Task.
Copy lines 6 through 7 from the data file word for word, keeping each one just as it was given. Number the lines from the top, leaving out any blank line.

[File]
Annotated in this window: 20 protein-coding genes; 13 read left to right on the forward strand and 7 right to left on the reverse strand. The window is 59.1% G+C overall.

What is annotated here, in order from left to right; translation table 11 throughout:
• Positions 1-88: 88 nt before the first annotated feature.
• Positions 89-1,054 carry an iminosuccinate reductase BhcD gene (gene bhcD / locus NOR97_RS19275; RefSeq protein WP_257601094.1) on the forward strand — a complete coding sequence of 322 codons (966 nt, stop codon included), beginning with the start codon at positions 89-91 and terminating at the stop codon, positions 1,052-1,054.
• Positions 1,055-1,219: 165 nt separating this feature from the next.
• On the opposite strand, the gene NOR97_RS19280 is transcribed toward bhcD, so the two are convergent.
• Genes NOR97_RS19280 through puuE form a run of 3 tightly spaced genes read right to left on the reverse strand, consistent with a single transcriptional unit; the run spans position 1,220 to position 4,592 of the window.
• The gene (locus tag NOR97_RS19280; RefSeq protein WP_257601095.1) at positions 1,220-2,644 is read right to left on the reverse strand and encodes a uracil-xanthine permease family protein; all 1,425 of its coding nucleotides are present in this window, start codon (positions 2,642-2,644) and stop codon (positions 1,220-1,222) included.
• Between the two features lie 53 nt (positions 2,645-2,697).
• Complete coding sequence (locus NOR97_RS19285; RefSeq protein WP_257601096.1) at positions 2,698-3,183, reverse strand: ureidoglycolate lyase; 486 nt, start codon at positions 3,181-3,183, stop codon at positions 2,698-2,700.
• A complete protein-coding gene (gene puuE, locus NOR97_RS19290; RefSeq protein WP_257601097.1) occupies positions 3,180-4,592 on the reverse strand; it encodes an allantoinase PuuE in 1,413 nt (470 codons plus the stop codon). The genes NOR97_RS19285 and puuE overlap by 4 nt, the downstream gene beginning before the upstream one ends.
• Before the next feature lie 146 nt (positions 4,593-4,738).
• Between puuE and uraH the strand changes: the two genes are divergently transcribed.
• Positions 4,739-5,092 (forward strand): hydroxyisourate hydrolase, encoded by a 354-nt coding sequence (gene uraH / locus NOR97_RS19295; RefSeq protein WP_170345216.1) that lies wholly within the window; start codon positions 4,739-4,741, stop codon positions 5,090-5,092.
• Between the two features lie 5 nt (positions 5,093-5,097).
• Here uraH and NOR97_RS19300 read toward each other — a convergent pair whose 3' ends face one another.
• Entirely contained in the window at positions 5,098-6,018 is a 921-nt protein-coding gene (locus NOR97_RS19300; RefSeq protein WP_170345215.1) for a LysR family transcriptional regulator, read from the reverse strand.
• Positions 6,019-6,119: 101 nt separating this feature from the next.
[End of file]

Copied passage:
• On the opposite strand, the gene NOR97_RS19280 is transcribed toward bhcD, so the two are convergent.
• Genes NOR97_RS19280 through puuE form a run of 3 tightly spaced genes read right to left on the reverse strand, consistent with a single transcriptional unit; the run spans position 1,220 to position 4,592 of the window.